Dominic Ambrose Blogblot

of words: narrative, film and non-fiction

Vin Fiz Centennial: the grape soda that flew

100 years ago today Cal Rodgers took off in his Wright Brothers plane from Brooklyn on his way to Los Angeles, in an attempt to win the $50,000 prize offered by William Randolph Hearst for the first air journey from coast to coast in less than 30 days. Rodgers’ flight was sponsored by the Armour Meat Company and his plane was named after the new soft drink they were peddling – the Vin Fiz.

The 1912 advertising image

At the oddest literary reading I ever attended (or was  that the Paris metro reading?) excerpts from E. P. Stein’s Flight of the Vin Fiz  and Eileen F. Lebow’s Cal Rodgers and the Vin Fizwere presented in the little exhibition room at Hangar B of Floyd Bennett Field, near where the Vin Fiz took off. That helped me to see the Vin Fiz as a real aircraft, and not as I imagined it: some kind of grape soda. Alas, there was no Vin Fiz served at the event, since the soft drink never really

an overgrown runway at Floyd Bennett Field

took off (see testimonials below). The other Vin Fiz did take off, but it didn’t quite make it to Los Angeles in 30 days… more like 49, having crashed and sputtered several times along the way.

Afterwards, the attendees were allowed to wander around in the hangar to puzzle over the airplane carcasses in various stages of recomposition there. It is a workshop for the reconstruction of historical aircraft, and there were some marvelous examples there. Afterwards, my friend and I wandered around the disused airport that has sat idle along Flatbush Avenue for decades. It was a beautiful day and we watched as enormous airbuses and boeings lumbered low in the sky as they approached JFK airport just a bit to the east. We also took some time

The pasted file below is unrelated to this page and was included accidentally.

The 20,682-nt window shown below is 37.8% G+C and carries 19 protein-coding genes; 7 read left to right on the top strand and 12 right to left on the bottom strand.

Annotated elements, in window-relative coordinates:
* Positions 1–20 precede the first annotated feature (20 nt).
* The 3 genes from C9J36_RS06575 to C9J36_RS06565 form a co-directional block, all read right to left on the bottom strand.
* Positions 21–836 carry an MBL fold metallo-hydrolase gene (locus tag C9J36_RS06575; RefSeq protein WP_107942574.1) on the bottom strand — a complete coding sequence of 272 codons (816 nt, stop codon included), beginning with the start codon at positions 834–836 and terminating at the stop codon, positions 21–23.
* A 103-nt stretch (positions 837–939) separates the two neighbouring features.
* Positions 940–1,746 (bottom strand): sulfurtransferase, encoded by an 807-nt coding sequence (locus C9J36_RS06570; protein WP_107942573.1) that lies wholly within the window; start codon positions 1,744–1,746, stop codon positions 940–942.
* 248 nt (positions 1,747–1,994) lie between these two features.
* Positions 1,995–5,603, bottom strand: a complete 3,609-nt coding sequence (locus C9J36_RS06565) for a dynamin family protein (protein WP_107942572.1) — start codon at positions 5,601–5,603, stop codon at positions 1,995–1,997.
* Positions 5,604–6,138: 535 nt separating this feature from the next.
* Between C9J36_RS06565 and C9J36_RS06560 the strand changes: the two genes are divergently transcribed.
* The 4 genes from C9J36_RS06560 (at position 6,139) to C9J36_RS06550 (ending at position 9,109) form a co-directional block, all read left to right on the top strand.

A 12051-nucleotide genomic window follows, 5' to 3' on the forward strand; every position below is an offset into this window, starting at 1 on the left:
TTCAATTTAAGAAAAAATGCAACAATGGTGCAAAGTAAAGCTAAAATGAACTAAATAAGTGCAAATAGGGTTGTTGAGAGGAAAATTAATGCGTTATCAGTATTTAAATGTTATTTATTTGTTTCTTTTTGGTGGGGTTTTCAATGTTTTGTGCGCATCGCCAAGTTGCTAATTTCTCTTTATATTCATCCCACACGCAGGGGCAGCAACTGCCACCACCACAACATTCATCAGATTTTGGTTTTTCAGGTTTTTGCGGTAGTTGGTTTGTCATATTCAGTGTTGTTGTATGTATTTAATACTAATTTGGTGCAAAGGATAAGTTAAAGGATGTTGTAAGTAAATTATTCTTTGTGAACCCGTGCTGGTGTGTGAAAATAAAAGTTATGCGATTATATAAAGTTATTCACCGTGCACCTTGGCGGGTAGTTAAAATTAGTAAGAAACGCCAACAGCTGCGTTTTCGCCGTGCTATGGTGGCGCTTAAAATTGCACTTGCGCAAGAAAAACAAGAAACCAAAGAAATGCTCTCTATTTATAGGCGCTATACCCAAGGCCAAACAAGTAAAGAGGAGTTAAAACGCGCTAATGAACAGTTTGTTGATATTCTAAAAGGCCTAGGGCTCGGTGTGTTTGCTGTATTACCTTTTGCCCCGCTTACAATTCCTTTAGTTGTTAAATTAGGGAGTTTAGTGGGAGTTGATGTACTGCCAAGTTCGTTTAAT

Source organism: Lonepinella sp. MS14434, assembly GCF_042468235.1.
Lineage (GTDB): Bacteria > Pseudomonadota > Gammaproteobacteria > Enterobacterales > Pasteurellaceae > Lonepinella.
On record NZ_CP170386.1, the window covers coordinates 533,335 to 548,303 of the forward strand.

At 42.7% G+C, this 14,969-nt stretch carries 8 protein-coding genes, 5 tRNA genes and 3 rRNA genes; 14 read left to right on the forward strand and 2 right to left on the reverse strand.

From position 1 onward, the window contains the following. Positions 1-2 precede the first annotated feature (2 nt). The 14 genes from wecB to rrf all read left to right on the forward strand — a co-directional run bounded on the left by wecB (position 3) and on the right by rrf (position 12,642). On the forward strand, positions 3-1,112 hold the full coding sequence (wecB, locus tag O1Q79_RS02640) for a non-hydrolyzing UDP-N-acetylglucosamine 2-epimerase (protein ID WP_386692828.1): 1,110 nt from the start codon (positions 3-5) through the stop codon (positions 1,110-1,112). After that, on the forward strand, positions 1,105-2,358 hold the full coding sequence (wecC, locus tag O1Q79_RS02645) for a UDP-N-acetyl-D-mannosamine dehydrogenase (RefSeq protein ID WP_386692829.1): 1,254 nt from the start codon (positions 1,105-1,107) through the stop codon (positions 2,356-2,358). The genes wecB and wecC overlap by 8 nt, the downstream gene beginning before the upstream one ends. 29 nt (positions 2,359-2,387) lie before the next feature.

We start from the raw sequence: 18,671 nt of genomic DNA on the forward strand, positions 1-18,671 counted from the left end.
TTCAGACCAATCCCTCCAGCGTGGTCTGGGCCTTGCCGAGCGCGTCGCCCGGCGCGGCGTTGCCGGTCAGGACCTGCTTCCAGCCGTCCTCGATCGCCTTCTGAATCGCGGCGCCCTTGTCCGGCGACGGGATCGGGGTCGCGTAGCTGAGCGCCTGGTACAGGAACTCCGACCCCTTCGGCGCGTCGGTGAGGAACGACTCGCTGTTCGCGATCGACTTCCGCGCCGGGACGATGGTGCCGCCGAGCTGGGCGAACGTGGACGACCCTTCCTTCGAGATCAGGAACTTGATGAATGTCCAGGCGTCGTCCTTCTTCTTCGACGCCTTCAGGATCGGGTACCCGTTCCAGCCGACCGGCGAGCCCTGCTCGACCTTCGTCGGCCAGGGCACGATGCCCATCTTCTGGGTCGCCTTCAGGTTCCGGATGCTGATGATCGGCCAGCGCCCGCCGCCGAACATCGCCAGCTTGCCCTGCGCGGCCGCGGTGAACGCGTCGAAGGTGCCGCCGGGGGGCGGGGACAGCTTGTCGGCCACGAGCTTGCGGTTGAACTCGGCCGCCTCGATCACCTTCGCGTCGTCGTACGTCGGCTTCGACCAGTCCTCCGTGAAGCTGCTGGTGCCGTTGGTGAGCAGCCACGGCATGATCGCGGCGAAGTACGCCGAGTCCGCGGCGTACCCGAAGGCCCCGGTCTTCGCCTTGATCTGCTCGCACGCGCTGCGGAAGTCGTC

One of the many planes being restored

to watch the model airplane enthusiasts fly their own tiny aircraft on one weedy runway. It was an interesting day to reflect on the caprices of fate: the beverage that gains immortality as an aircraft, the prize that was never won, the world war two bombers and troop transports that retire to lives as tinker toys and the airfield that still lives, but only vicariously. I have to appreciate history’s ironic sense of humor. It leaves me with one burning question. What did Vin Fiz taste like?

With the wonders of the internet I was able to find out not only where it can be found today (in New Hampshire and Ohio!) and also an idea of its taste, judging from the following testimonials from 1911:

“Tastes like a cross between river water (sludge) and horse slop.”

“You have to sneak up on it to get it down.”

“It has a laxative effect.”

Doesn’t that make you just want to go out and get some? Well, you just missed it. An attempt was made to revive the brand in recent years… but it fizzled out. 

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September 17, 2011 - Posted by | happenings, literature | , , ,

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